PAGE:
Aspen Highlands to debut with 266 acres, Aspen Mtn. will add Ruthie’s Run on Saturday
LIFT TICKET PRICES CLIMB
Aspen Skiing Co.'s single-day, window lift ticket prices will climb faster than snowfall totals, if it sticks to the plan. The planned prices might be adjusted according to the terrain that is opened. Following are the prices in the current plan.
Skico will increase its single-day, window lift ticket price to $155 on Saturday from the current rate of $135, according to its website. (Update: Skico decided to keep the price at $135 for the week of Dec. 16-22.)
On Saturday, Dec. 23, the price will leap to $169 through Jan. 1, when it will return to $155 through Feb. 9.
From Feb. 10 through April 7 the price will be $169.
Starting April 8, the price will drop back to $155 per day.
Skico offers discounts on multi-day, advanced purchases. For example, a seven-of-10-day ticket during the holiday week costs $973 with an advance purchase. Seven days at the walk-up window price during that week would be $1,183.
After a slow start out of the gate, Aspen Skiing Co. is preparing to open significant amounts of new terrain at Aspen Mountain and Aspen Highlands on Saturday.
Highlands will make its season debut one week late on Saturday, but it will start with a decent bang. About 266 acres of terrain is expected to open, said Jeff Hanle, Skico vice president of communications.
“A portion of the G zones in the Highland Bowl, Golden Horn, and Thunderbowl will all be ready to rumble,” Skico said on its “mountain announcements” web page.
Skico also has “hope” that several runs will open off the Loge chairlift.
The main option off the hill will be downloading the Exhibition chairlift. Skiers and riders can also traverse across T-Lazy catwalk to ski down Thunderbowl. Merry-Go-Round restaurant will be open for business.
Aspen Mountain will open Ruthie’s Run on Saturday, adding to its 259 skiable acres already open. Bonnie’s restaurant opens today (Friday).
Hanle said the snowmaking crew, snowcat drivers and others in mountain operations at Aspen Mountain are “performing almost miracles getting it to where it is.”
Mother Nature hasn’t provided much natural snow to start the season and unseasonably warm temperatures into November hampered snowmaking. Crews have been blowing snow at every opportunity now that temperatures have dropped. Aspen Mountain is at about par with the amount of snow made compared to other seasons, according to Hanle. Snowmass and Aspen Highlands are a bit behind normal snowmaking amounts for this time while Buttermilk is much further behind because of its lower elevation and, thus, higher temperatures this fall.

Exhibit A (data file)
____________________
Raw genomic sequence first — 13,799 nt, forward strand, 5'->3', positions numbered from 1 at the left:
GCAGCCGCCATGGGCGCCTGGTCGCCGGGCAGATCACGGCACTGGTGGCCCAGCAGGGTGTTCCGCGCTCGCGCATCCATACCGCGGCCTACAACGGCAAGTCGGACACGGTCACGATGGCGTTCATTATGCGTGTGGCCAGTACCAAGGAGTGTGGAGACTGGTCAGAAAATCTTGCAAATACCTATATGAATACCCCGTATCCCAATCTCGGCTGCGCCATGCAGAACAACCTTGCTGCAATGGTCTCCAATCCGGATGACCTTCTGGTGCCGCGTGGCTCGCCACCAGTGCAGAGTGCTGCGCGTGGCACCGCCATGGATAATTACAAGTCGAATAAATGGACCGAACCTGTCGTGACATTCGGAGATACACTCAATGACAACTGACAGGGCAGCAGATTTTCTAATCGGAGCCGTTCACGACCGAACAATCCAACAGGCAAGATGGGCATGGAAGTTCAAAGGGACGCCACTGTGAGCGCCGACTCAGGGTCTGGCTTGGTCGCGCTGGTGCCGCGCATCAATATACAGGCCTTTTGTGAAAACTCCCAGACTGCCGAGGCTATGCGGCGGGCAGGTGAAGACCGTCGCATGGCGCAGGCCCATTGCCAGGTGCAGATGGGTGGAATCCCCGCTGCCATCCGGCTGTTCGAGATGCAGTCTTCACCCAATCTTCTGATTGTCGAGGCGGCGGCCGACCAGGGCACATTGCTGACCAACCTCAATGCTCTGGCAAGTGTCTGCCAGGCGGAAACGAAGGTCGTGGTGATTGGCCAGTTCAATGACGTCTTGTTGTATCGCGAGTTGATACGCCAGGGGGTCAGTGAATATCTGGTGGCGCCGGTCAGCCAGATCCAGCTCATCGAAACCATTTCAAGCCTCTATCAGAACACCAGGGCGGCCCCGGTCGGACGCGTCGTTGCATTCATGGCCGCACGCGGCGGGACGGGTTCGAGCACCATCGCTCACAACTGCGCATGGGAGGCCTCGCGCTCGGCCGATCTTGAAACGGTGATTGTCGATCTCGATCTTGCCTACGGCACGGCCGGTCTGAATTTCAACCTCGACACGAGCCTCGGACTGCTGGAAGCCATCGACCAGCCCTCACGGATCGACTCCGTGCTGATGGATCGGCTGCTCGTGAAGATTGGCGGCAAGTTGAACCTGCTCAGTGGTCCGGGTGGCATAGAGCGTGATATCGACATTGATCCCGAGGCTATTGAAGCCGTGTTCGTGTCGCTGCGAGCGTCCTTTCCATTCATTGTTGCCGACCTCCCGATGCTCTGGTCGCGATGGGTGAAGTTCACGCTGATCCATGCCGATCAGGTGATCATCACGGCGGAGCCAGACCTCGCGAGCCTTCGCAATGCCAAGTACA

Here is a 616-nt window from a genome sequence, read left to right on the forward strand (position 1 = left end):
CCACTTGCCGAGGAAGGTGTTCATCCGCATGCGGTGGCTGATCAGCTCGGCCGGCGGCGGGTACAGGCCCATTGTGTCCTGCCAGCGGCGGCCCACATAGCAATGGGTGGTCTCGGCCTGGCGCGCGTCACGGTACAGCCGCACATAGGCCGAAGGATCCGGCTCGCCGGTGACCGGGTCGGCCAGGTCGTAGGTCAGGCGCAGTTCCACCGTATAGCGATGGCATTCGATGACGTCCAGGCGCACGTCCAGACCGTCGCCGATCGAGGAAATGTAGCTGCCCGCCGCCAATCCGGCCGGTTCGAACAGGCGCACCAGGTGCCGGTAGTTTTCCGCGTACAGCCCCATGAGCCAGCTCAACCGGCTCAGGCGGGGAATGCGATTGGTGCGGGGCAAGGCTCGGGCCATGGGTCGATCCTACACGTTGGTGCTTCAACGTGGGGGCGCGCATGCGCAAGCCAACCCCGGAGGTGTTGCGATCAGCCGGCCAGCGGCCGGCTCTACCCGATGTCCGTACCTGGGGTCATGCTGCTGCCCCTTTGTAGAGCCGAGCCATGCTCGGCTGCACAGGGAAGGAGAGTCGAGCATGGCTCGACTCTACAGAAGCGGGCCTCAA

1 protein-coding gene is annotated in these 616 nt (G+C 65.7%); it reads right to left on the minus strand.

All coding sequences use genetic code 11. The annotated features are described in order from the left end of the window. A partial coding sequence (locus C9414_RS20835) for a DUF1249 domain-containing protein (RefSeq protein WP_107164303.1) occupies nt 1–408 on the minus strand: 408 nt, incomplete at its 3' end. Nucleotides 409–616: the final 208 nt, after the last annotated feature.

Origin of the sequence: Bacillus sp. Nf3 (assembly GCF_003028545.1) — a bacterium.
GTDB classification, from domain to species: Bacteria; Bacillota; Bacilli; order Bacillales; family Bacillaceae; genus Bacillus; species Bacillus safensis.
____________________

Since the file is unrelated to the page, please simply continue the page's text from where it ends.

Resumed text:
Hanle said Skico’s focus is on getting terrain open for the holidays. Getting super pipes and terrain parks open for the U.S. Grand Prix at Snowmass Jan. 10-14 and the Winter X Games at Buttermilk Jan. 25-28 hasn’t been a priority yet, he said.
Snowmass and Buttermilk are facing a tougher time getting terrain open this season. The Funnel trail at Snowmass will open today, boosting the total skiable terrain to about 130 acres, according to Skico. That will allow skiers and riders to ski from the top of the Elk Camp Gondola down to the base.
Buttermilk has been able to open only Panda Peak for skiing thus far. The Summit chairlift will open for sightseers between 10 a.m. and 2:30 p.m. daily. That provides access to the Cliffhouse restaurant.
While Skico is steadily employing more workers, it is continuing to feed those who haven’t got the call yet. It started providing dinners to unemployed workers after Thanksgiving with meals rotating between Bumps at Buttermilk and the Tree House at Snowmass on Monday, Wednesday and Friday evenings.
“I think we’ve got them through next week, so far,” Hanle said. That could be adjusted based on need.
Skico is working on alternative activities to offer tourists during the week between Christmas and New Year’s, so that will put more people to work, Hanle said. The company isn’t ready to share the list of activities yet.
Aspen Parks and Recreation announced that Desiree Whitehead has been named the city’s new recreation manager and Jim Pratt the new golf manager.
Support Local Journalism
Support Local Journalism
Readers around Aspen and Snowmass Village make the Aspen Times’ work possible. Your financial contribution supports our efforts to deliver quality, locally relevant journalism.
Now more than ever, your support is critical to help us keep our community informed about the evolving coronavirus pandemic and the impact it is having locally. Every contribution, however large or small, will make a difference.
Each donation will be used exclusively for the development and creation of increased news coverage.